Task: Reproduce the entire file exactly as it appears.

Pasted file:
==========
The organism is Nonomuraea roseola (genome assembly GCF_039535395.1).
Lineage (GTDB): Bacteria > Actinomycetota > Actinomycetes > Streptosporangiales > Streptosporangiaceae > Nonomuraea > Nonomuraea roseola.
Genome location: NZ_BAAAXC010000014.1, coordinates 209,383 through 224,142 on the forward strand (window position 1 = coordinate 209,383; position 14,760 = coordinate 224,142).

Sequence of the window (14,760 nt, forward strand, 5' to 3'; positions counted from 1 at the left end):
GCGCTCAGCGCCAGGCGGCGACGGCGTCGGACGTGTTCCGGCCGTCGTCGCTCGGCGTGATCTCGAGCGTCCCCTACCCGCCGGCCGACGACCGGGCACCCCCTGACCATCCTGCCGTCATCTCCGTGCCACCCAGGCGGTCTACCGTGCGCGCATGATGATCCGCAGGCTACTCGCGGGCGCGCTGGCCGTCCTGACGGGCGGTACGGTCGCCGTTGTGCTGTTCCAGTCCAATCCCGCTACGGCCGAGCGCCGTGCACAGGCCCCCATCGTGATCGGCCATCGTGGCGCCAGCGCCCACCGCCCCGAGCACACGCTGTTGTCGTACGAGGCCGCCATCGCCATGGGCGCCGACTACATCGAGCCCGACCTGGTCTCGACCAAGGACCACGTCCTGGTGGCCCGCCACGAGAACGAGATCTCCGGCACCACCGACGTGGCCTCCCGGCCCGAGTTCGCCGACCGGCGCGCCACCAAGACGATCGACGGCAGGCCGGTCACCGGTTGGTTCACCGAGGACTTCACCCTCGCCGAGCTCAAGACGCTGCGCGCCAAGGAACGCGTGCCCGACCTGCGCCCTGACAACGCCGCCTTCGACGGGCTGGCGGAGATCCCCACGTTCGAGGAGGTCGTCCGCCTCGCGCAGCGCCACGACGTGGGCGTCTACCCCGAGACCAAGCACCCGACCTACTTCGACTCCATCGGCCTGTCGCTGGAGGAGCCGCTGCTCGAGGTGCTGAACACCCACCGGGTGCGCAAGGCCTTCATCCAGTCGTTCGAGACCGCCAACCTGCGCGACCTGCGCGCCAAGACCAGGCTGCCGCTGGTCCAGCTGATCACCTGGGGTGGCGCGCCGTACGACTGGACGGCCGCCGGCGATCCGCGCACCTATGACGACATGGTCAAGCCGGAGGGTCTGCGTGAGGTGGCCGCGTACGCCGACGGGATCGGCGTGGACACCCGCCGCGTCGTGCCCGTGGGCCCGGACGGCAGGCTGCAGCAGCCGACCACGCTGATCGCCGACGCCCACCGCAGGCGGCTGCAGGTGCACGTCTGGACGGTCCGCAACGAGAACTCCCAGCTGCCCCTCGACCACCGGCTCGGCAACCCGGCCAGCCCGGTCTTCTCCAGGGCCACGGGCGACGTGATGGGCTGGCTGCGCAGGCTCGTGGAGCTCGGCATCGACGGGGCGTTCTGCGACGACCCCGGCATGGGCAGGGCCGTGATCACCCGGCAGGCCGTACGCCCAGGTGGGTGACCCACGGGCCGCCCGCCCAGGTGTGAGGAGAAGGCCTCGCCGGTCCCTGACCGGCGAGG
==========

The organism is Nonomuraea roseola (genome assembly GCF_039535395.1).
Lineage (GTDB): Bacteria > Actinomycetota > Actinomycetes > Streptosporangiales > Streptosporangiaceae > Nonomuraea > Nonomuraea roseola.
Genome location: NZ_BAAAXC010000014.1, coordinates 209,383 through 224,142 on the forward strand (window position 1 = coordinate 209,383; position 14,760 = coordinate 224,142).

Sequence of the window (14,760 nt, forward strand, 5' to 3'; positions counted from 1 at the left end):
GCGCTCAGCGCCAGGCGGCGACGGCGTCGGACGTGTTCCGGCCGTCGTCGCTCGGCGTGATCTCGAGCGTCCCCTACCCGCCGGCCGACGACCGGGCACCCCCTGACCATCCTGCCGTCATCTCCGTGCCACCCAGGCGGTCTACCGTGCGCGCATGATGATCCGCAGGCTACTCGCGGGCGCGCTGGCCGTCCTGACGGGCGGTACGGTCGCCGTTGTGCTGTTCCAGTCCAATCCCGCTACGGCCGAGCGCCGTGCACAGGCCCCCATCGTGATCGGCCATCGTGGCGCCAGCGCCCACCGCCCCGAGCACACGCTGTTGTCGTACGAGGCCGCCATCGCCATGGGCGCCGACTACATCGAGCCCGACCTGGTCTCGACCAAGGACCACGTCCTGGTGGCCCGCCACGAGAACGAGATCTCCGGCACCACCGACGTGGCCTCCCGGCCCGAGTTCGCCGACCGGCGCGCCACCAAGACGATCGACGGCAGGCCGGTCACCGGTTGGTTCACCGAGGACTTCACCCTCGCCGAGCTCAAGACGCTGCGCGCCAAGGAACGCGTGCCCGACCTGCGCCCTGACAACGCCGCCTTCGACGGGCTGGCGGAGATCCCCACGTTCGAGGAGGTCGTCCGCCTCGCGCAGCGCCACGACGTGGGCGTCTACCCCGAGACCAAGCACCCGACCTACTTCGACTCCATCGGCCTGTCGCTGGAGGAGCCGCTGCTCGAGGTGCTGAACACCCACCGGGTGCGCAAGGCCTTCATCCAGTCGTTCGAGACCGCCAACCTGCGCGACCTGCGCGCCAAGACCAGGCTGCCGCTGGTCCAGCTGATCACCTGGGGTGGCGCGCCGTACGACTGGACGGCCGCCGGCGATCCGCGCACCTATGACGACATGGTCAAGCCGGAGGGTCTGCGTGAGGTGGCCGCGTACGCCGACGGGATCGGCGTGGACACCCGCCGCGTCGTGCCCGTGGGCCCGGACGGCAGGCTGCAGCAGCCGACCACGCTGATCGCCGACGCCCACCGCAGGCGGCTGCAGGTGCACGTCTGGACGGTCCGCAACGAGAACTCCCAGCTGCCCCTCGACCACCGGCTCGGCAACCCGGCCAGCCCGGTCTTCTCCAGGGCCACGGGCGACGTGATGGGCTGGCTGCGCAGGCTCGTGGAGCTCGGCATCGACGGGGCGTTCTGCGACGACCCCGGCATGGGCAGGGCCGTGATCACCCGGCAGGCCGTACGCCCAGGTGGGTGACCCACGGGCCGCCCGCCCAGGTGTGAGGAGAAGGCCTCGCCGGTCCCTGACCGGCGAGG